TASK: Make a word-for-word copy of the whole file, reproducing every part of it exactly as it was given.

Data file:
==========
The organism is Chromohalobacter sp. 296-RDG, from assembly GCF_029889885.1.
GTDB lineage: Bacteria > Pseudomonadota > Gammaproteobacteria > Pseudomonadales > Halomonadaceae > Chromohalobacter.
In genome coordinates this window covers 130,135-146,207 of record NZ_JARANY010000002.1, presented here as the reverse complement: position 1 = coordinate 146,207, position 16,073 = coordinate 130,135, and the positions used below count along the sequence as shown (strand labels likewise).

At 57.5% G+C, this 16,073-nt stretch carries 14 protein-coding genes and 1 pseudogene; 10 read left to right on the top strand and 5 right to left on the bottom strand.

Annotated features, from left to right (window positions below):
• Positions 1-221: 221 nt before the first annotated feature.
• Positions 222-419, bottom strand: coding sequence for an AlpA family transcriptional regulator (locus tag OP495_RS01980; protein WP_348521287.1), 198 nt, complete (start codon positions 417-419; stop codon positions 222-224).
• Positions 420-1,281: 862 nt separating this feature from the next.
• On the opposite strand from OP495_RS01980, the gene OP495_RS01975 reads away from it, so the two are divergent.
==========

The organism is Chromohalobacter sp. 296-RDG, from assembly GCF_029889885.1.
GTDB lineage: Bacteria > Pseudomonadota > Gammaproteobacteria > Pseudomonadales > Halomonadaceae > Chromohalobacter.
In genome coordinates this window covers 130,135-146,207 of record NZ_JARANY010000002.1, presented here as the reverse complement: position 1 = coordinate 146,207, position 16,073 = coordinate 130,135, and the positions used below count along the sequence as shown (strand labels likewise).

At 57.5% G+C, this 16,073-nt stretch carries 14 protein-coding genes and 1 pseudogene; 10 read left to right on the top strand and 5 right to left on the bottom strand.

Annotated features, from left to right (window positions below):
• Positions 1-221: 221 nt before the first annotated feature.
• Positions 222-419, bottom strand: coding sequence for an AlpA family transcriptional regulator (locus tag OP495_RS01980; protein WP_348521287.1), 198 nt, complete (start codon positions 417-419; stop codon positions 222-224).
• Positions 420-1,281: 862 nt separating this feature from the next.
• On the opposite strand from OP495_RS01980, the gene OP495_RS01975 reads away from it, so the two are divergent.